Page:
The top court set aside an NGT order by which it constituted an expert panel to look into compliances of conditions of environment clearances given to a private firm for the expansion of the capacity of its refinery situated in the petro-chemical complex at Vadinar in Dwarka, Gujarat from 20 MMTPA to 46 MMTPA.
A bench of Justices D Y Chandrachud, M R Shah and Hima Kohli said, “Constitution of an expert committee does not absolve the NGT of its duty to adjudicate. The adjudicatory function of the NGT cannot be assigned to committees, even expert committees. The decision has to be that of the NGT”.
It said that the tribunal has been constituted as an expert adjudicatory authority under an Act of Parliament and the discharge of its functions cannot be obviated by tasking committees to carry out a function which vests in the tribunal.
“Having regard to the nature of its appellate power, the NGT has to apply its mind to the substantive grounds of challenge. The NGT has merely based its conclusion on the statement which has been made by the project proponent and has not conducted an independent appraisal of the grounds of challenge,” it said in its order passed on August 31.
The top court, while setting aside the order of NGT restored the plea before the Green panel for fresh disposal while keeping all the rights and contentions of the parties on the merits open.
The NGT had passed the impugned order on June 8.
A plea was filed before the NGT challenging the grant of an environmental clearance on January 5, 2021 in favour of the Nayara Energy Limited for the expansion of the capacity of its refinery.
The bench said the main challenge before the NGT was that the expansion of the refinery was likely to cause an adverse impact on the marine environment, both in terms of the mangroves and marine biology.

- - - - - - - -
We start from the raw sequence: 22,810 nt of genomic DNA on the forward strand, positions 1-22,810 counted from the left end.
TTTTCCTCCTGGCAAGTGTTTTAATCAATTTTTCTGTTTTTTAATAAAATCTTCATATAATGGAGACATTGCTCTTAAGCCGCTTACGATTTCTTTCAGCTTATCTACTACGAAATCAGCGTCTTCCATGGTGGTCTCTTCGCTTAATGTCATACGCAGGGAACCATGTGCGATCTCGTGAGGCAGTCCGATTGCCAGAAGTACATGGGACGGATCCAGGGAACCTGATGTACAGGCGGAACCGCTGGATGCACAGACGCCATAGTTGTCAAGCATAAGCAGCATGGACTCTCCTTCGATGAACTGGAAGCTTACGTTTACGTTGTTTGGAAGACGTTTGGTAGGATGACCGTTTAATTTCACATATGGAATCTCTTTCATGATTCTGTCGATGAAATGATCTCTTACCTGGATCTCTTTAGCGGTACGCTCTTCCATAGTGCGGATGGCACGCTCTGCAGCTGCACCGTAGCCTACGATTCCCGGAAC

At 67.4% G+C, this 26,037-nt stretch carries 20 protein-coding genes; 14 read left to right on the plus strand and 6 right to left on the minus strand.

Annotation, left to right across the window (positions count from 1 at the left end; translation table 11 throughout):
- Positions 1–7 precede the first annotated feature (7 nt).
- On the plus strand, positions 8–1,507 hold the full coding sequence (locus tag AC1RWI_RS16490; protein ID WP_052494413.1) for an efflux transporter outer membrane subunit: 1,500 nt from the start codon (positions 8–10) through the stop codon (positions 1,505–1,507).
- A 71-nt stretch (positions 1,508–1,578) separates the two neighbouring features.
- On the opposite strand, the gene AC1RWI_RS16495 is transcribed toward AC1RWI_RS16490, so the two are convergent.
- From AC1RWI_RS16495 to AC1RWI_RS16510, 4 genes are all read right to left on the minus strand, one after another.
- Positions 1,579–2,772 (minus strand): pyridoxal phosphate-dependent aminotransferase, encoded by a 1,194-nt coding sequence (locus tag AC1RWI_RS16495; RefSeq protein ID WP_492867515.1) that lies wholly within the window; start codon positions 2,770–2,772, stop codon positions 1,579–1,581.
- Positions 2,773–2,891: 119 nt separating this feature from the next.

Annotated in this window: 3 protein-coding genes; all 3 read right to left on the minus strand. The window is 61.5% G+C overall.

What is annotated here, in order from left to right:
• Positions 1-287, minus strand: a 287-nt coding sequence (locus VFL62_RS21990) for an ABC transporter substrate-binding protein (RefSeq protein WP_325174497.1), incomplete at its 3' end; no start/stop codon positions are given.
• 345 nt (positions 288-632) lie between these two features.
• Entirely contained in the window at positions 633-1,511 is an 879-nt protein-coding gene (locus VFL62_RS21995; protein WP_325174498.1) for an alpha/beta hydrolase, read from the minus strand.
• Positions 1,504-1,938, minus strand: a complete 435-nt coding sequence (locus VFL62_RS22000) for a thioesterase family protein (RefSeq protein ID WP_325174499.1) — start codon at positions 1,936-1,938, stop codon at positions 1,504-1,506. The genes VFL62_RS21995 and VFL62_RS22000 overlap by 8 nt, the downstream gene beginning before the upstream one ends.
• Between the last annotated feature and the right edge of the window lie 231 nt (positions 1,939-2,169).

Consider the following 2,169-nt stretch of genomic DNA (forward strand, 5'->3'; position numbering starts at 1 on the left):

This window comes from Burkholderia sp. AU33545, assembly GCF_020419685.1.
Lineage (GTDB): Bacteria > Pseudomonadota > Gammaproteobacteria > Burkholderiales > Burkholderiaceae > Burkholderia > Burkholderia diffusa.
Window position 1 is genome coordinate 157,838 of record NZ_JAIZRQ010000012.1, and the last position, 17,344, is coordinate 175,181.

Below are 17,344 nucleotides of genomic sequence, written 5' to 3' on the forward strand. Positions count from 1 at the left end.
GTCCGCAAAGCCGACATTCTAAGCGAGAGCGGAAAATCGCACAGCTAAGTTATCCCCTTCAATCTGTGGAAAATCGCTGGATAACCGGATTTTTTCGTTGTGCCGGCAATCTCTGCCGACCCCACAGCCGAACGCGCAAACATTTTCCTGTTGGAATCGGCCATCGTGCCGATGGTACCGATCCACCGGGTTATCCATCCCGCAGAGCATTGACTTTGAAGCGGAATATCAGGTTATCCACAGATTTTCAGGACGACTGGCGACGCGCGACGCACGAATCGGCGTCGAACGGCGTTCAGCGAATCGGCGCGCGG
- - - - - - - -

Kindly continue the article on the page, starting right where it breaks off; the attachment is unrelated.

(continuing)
The top court said the NGT had noted in its order that its attention was drawn to the (Environment Impact Assessment) EIA/EMP (Environmental Management Plan study prepared by CSIR-NEERI.
It said the NGT had noted the submission of senior counsel for the private firm that all the Environmental Clearances conditions would be duly complied with and due mitigation measures would be taken to ensure the safety of mangroves and marine environment.
The bench said the tribunal was seized with a substantive appeal under the provisions of Section 16 of the National Green Tribunal Act 2010 and the specific ground before the NGT was that the expansion of the refinery will cause serious hazards to both the marine biology and to mangroves.
“The NGT observed that the project was already in existence and there was no continuing grievance against its functioning insofar as environmental norms are concerned. This observation would not conclude the issue as to whether the expansion of the project would have a deleterious impact on the environment,” it said, adding that the NGT has not dealt with the substantive grounds of challenge in the exercise of its appellate jurisdiction. PTI MNL SA